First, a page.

Mentoring is Enduring…from Bloom to Blossom

Take a minute and watch the video below…I bet you will find meaning in the comments of these students while you are thinking about some of the people who were mentors or role models to you.

A high school classmate reached out this week for help with a project (part of her message is below). I shared her message on my Facebook page and have been thinking about Miss B. and my high school experience all week.  

I NEED YOUR HELP! BLOOMINGTON HIGH SCHOOL CLASSMATES AND TEACHERS from all years of 70s, 80s, til 91.

Remember Miss B. (Betty Baumgardner) teacher from P.E.? Well, someone special is going to write a book about her life! She touched so many lives!!

There will be a chapter titled Bloomington High since that is where she dedicated the majority of her life. PLEASE help Miss Diana Chiles (English) and me by writing a few lines of appreciation or any stories about her from class or beyond.

I was a member the Senior Prep Assistant (SPA) program guided by Miss B.  

From high school yearbook

I now see that Miss B and being a SPA was the first step I took on the path of who I am and what I am doing even today by writing my blog.  She was the first person that influenced my personal development.  She was my first mentor.  I stated in my first blog

“Life is a bud that as we grow will bloom BUT how do we cultivate growth so our life blossoms to its fullest potential?  What are the pollinators that make this happen?”  

Serving as a SPA with Miss B. as the advisor I began to evolve and grow.

The term and meaning of ‘mentoring’ comes from ancient Greece, with the word mentoring coming from the Greek word for ‘enduring’.

Although the stories vary a little, around 1500BC King Odysseus was off to fight the Trojan War and needed to entrust the upbringing of his son, Telemachus, to a wise man who would teach and raise the young boy – help him learn what was right and just, be there to listen to his questions and generally, assist him to become a man of value and integrity.  This wise man’s name was ‘Mentor’.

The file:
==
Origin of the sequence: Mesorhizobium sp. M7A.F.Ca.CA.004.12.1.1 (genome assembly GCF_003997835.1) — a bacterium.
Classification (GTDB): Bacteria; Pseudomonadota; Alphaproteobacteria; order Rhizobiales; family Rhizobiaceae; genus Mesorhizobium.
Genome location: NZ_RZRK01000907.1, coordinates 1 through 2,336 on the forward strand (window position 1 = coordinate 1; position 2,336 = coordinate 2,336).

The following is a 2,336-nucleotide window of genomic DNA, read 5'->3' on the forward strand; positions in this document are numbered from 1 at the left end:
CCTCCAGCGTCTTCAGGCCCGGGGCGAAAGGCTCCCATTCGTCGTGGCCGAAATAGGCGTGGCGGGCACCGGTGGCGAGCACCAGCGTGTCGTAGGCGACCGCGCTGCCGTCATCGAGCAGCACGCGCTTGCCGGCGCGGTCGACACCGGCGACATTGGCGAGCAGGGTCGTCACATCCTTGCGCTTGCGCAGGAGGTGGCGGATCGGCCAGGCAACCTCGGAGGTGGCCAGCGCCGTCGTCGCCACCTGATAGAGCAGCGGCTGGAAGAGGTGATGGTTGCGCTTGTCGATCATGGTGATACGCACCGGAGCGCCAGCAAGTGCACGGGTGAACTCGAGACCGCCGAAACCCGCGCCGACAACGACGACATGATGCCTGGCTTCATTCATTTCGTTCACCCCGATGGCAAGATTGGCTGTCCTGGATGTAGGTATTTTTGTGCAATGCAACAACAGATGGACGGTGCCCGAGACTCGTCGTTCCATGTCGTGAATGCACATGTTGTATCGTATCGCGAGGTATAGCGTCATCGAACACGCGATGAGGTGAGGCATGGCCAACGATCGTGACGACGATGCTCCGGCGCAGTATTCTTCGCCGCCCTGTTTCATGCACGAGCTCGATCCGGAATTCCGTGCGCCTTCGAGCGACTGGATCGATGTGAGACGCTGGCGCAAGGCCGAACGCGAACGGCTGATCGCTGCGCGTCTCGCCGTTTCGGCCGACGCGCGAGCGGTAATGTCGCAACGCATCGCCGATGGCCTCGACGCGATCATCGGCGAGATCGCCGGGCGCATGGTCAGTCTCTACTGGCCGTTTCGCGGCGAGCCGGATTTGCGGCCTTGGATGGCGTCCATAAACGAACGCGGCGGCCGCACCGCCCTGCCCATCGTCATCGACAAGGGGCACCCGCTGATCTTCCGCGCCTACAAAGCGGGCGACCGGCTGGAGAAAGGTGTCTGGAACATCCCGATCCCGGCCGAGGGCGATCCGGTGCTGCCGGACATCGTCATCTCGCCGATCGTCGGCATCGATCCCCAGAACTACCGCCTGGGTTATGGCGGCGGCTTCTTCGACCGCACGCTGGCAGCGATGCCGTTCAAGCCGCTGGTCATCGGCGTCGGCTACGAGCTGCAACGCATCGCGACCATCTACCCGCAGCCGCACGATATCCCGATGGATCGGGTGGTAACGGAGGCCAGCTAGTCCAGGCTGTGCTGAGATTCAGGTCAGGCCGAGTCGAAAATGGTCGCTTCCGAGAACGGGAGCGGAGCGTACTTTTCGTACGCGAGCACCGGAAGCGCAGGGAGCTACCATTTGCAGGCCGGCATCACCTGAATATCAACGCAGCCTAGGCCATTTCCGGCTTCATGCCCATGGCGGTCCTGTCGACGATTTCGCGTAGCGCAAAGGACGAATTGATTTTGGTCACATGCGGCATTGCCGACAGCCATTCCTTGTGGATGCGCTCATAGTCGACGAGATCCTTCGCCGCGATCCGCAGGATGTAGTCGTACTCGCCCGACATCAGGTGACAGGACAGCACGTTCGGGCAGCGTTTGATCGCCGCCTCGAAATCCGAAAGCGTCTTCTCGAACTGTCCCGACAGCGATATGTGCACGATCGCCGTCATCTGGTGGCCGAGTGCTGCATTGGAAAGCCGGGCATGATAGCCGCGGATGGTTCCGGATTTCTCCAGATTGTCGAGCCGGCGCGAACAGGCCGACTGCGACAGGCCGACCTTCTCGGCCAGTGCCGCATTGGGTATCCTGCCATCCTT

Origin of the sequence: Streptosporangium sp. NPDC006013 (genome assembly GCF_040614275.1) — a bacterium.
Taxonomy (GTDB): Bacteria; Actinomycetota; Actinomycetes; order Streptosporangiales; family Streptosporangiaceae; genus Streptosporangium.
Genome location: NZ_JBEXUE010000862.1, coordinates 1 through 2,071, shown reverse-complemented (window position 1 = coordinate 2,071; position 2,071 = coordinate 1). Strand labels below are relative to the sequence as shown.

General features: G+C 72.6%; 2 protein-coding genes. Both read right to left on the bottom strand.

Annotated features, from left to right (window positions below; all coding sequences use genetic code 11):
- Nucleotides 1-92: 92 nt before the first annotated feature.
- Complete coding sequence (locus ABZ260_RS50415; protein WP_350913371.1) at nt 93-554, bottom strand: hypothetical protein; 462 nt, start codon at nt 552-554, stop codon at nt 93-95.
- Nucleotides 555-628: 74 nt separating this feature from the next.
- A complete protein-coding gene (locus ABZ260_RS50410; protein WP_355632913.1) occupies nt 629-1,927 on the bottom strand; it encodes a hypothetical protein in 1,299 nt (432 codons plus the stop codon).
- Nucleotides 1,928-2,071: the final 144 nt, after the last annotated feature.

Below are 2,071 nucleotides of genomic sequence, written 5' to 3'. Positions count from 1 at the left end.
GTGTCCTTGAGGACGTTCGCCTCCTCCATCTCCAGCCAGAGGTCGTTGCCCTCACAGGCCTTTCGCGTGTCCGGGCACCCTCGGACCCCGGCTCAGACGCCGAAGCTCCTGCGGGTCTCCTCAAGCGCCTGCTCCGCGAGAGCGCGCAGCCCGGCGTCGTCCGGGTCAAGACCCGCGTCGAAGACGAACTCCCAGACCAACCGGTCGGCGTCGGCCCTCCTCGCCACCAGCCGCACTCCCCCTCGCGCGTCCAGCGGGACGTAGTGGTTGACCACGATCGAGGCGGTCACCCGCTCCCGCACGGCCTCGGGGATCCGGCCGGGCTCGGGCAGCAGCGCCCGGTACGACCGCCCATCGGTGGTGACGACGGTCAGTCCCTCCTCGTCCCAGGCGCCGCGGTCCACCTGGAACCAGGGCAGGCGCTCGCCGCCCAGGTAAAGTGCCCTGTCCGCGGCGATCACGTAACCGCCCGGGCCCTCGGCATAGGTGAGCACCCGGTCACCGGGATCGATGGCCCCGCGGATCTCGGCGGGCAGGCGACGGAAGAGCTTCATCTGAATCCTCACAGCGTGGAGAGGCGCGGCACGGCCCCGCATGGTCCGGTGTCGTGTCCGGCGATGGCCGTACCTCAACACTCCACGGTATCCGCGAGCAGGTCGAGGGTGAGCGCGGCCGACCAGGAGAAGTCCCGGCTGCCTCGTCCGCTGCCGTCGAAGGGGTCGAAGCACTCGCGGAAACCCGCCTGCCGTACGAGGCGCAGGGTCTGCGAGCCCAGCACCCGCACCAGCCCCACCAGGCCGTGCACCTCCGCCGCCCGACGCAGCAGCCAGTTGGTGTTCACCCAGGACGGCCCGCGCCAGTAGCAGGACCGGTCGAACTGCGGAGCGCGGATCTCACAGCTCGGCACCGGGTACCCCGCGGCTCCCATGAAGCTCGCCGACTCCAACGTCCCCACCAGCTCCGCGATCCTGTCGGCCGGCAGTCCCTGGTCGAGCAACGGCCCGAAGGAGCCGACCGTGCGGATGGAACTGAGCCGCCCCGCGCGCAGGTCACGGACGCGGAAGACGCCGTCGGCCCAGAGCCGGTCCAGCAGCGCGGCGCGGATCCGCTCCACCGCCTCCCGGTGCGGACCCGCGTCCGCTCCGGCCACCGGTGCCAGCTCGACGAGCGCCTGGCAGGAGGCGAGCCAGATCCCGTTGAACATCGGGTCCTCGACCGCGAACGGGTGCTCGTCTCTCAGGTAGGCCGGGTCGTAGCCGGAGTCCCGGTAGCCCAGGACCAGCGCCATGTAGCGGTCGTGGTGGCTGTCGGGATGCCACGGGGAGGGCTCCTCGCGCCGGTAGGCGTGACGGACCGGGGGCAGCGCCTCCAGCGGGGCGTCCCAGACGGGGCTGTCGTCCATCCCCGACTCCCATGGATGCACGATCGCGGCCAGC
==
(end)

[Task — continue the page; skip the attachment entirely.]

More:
The role of the modern mentor is not remarkably different from Mentor’s role 3500 years ago.

Teachers change lives…through education, inspiration, and guidance.

Miss B. wanted to develop a partnership with each of us.  She worked with us through a teaching strategy incorporating both ‘learning-centered’ (teacher decisions and actions will influence learning) and ‘learner-centered’ (teaching focused on how the individual student learns).  Her belief was that students should take responsibility for their own learning and her role was to aid in developing an active learning environment.  She accomplished this by knowing when to facilitate, guide, direct, coach, support, challenge, collaborate, cooperate, and share in the learning experience and how to incorporate various teaching styles.

Mentoring involves a close, individualized relationship with each student and this relationship develops overtime.  As a mentor Miss B. was a model, a motivator, and a counselor.  Miss B. built a relationship based on openness, trust, respect, encouragement, and constructive comments.  The willingness to learn and share was mutual. 

My time with Miss B. taught me that education can take place outside the traditional teacher-centered classroom environment. The impact of the entire educational setting provides this learning. The most important outcome for me, as a SPA, was an understanding of the educational impact of blending the academic and co-curricular experience.

Below are excerpts from Powerful Partnerships: A Shared Responsibility for Learning.  This document is a Joint Report by AAHE, ACPA, & NASPA published in 1998 and continues to be cited in current literature as guiding practice between academic and cocurricular collaboration.

Through Miss B.’s work as SPA advisor she was not only contributing to the educational environment at our school; she was preparing us for entry into college and life.

  • Learning is about making and maintaining connections.
  • Learning develops from challenges & opportunities.
  • Learning is an active search for meaning — constructing knowledge rather than passively receiving it.
  • Learning is a cumulative process.